One, he’s a riot. The “singing cowboy” never fails to entertain. His Elvis impersonation is also worth the cover.
Two, he’s clearly a selfless, caring guy, promoting charities like the Wounded Warrior Project and making friends wherever he goes while on tour.
Three, he’s a player. The former actor started out working as a dealer and playing $1.00/$2.00 limit back in the mid-’90s at Hollywood Park Casino. He slowly worked his way up to the higher stakes, a move aided in part by his marriage to another pro, Marsha Waggoner. After a few years of grinding he finally won an event at the Hustler Casino in 2002, then made an amazing 18 final tables in 2003. He finished second in the WPT 2005 Legends of Poker (a $5K NL event), has cashed in nine WSOP events, and is currently in second place in CardPlayer magazine's Player of the Year points race.
So the funny man making friendly and goofing around at the other end of the table is more dangerous than he looks. The main reason why I bring him up, though, is that after hearing him interviewed on a couple of podcasts recently (Ante Up! and CardPlayer's The Circuit), it turns out he’s also someone who despite all the clowning is remarkably articulate when it comes to describing what makes a good poker player. I recommend both interviews. The Ante Up! one (which appears in the episode titled "The guys celebrate a year together") is probably more full of yuks while the Circuit interview contains more practical wisdom. Three pearls that James casually drops while laughing with Scott Huff, Gavin Smith, and Joe Sebok on The Circuit are . . .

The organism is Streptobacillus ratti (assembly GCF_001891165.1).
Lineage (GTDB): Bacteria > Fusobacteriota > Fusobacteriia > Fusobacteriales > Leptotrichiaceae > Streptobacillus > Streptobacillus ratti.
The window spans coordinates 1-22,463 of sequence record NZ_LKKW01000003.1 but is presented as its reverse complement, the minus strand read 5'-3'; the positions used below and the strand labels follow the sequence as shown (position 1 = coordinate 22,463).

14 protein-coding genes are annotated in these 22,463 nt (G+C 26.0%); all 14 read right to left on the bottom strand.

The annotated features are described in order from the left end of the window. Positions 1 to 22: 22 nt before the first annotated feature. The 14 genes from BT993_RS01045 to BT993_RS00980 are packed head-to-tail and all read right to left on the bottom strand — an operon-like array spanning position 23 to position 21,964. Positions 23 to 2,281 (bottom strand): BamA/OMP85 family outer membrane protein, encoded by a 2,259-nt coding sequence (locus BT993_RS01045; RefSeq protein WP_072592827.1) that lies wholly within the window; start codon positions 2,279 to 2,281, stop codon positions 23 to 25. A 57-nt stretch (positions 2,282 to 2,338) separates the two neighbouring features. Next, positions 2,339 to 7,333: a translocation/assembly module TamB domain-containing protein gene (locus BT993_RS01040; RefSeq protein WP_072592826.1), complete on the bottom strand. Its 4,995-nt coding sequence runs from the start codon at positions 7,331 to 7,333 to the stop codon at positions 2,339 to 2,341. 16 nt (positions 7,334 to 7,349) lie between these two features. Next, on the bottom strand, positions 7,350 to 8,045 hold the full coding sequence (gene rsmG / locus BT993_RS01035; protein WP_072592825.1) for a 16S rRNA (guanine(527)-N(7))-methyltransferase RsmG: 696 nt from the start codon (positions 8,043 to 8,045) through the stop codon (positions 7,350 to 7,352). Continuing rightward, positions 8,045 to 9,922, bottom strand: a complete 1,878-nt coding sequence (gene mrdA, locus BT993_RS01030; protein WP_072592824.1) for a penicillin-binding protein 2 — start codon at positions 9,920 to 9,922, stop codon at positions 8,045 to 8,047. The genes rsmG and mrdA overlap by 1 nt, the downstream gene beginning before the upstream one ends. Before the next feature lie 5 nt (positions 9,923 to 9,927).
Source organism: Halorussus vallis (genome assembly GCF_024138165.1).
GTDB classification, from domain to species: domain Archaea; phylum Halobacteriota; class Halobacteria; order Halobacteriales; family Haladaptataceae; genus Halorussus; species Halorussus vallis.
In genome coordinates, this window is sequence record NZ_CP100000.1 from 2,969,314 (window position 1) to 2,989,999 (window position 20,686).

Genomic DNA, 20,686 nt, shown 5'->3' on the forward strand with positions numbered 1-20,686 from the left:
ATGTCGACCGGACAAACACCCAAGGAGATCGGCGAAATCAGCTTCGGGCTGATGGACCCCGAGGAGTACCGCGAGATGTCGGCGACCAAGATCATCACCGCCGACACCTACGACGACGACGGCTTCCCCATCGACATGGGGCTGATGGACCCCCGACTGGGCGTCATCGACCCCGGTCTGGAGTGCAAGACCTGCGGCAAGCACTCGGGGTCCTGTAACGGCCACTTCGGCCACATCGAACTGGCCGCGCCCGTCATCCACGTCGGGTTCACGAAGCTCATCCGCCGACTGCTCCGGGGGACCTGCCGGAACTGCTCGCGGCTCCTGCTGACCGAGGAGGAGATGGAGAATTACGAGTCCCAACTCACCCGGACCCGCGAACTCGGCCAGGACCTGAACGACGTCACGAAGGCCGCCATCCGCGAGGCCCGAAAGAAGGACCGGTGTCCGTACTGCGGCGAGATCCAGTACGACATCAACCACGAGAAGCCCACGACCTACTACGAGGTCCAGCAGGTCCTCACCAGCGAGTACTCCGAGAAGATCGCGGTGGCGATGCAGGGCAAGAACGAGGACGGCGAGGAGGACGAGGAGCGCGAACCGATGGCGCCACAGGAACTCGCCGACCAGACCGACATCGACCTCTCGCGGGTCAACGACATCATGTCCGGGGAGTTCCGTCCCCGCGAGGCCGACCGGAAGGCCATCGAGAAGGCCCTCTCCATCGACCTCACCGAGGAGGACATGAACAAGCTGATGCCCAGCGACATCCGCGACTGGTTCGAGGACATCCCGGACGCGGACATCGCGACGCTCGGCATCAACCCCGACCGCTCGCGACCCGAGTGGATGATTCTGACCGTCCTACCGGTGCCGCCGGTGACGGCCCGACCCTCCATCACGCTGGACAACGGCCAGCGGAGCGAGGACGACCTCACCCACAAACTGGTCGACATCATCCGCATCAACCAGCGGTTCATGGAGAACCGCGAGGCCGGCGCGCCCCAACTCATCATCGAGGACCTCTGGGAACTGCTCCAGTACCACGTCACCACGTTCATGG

1. If you find it difficult to move beyond Sklansky and loosen up as a player (e.g., starting hand selections, semi-bluffing, etc.), try not to think of what your doing as “loose” but rather as “creative.” If being creative is not one of your strengths -- in poker or in life -- find someone who is creative and try to emulate that person.
2. Like creativity, empathy is another desirable quality for a poker player. Remember, empathy simply refers to identification with another’s situation or feelings or motives. (People often confuse empathy with sympathy, which refers to sharing another’s feelings -- e.g., feeling sad when someone else feels sad. Indeed, on the show the group repeated this mistake and laughed about “feeling sorry” for your opponent just before you crush him.) James explains that if you can identify with your opponent’s situation, you’re going to be better able to make reads at the table. Ask yourself what factors influence his decision when trying to interpret his or her actions. Again, this is something one can work on in one’s non-poker life as well.
3. Writing about poker is another way of becoming a better player. James talks about how when he writes about “the basics” or “the fundamentals,” describing even the simplest aspects of poker to an audience, he is not simply writing to other people but is also writing to himself. In a way what he’s saying is analogous to the axiom that there is no better way to learn something than to try to teach it to someone else. Such advice rings true, I’d imagine, with anyone keeping a poker blog. We write about these things to share them with others, but also to sort them out in our own muddled heads.
As both Sebok and James point out late in the interview, whenever James talks about poker he’s always also talking about people and relationships -- all that he professes about the game proves that for him improving as a poker player also means improving as a person. A lot going on under that ten-gallon hat, I’d say.
Photo: courtesy PokerNews.